Friday, November 16, 2007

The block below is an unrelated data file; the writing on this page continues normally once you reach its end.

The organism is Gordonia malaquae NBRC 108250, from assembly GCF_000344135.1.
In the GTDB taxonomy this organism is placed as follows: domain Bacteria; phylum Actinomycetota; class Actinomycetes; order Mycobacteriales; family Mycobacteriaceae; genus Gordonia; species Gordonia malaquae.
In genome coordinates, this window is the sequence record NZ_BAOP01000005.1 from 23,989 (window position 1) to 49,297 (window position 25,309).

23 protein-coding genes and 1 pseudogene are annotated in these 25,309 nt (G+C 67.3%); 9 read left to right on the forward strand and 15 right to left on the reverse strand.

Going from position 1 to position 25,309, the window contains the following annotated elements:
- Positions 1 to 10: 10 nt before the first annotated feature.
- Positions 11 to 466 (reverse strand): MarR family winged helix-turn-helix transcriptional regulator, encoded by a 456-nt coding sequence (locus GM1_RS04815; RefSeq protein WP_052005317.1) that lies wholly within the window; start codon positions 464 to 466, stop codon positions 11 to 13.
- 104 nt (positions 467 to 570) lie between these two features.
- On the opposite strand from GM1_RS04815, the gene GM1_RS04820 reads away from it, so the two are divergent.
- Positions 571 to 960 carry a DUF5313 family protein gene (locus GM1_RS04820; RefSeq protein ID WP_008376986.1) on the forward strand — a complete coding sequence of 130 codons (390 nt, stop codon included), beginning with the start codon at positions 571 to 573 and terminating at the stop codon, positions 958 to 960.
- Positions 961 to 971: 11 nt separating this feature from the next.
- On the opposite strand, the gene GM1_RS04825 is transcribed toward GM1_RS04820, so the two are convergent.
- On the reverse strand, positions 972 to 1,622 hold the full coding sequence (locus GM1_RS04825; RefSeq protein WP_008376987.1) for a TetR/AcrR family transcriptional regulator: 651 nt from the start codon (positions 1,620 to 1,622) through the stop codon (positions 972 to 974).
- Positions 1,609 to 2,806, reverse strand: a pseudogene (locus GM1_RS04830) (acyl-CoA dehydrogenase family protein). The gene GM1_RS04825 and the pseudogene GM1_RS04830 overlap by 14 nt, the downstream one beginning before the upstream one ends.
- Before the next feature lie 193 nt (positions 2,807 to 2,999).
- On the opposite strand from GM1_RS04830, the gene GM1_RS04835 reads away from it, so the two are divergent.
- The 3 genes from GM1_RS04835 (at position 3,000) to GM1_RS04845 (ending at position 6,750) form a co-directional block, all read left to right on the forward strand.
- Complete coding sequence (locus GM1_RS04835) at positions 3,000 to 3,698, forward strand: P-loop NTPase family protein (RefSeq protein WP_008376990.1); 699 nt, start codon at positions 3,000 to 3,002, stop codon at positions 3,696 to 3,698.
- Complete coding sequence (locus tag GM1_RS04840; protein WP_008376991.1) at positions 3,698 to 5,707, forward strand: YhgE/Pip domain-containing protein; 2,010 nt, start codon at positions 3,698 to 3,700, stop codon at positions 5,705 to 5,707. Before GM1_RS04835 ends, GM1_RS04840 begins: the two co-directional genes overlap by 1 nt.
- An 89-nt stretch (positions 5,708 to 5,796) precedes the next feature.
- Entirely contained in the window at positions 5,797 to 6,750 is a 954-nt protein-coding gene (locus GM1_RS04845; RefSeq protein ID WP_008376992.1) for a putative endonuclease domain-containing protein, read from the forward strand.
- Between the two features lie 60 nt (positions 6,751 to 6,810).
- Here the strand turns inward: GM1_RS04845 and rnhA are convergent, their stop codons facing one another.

Most Vim users know about macros and find them useful; however, until recently, I didn't realize they are actually stored in the same registers we all know and love. For example, you create a new macro by pressing `qa'. You type in a series of commands that you would like to repeat, end the macro, done. But wait, you made a mistake. Well, you can easily edit the macro stored in `qa'. I typically issue a :new to open a new window, move my cursor to that window and then "ap. The contents of the macro are printed to the window. From there, you can edit the macro as needed and then yank the macro back in to the desired register by executing something like 0"ay$. Once yanked, the new macro will execute as you would expect it would.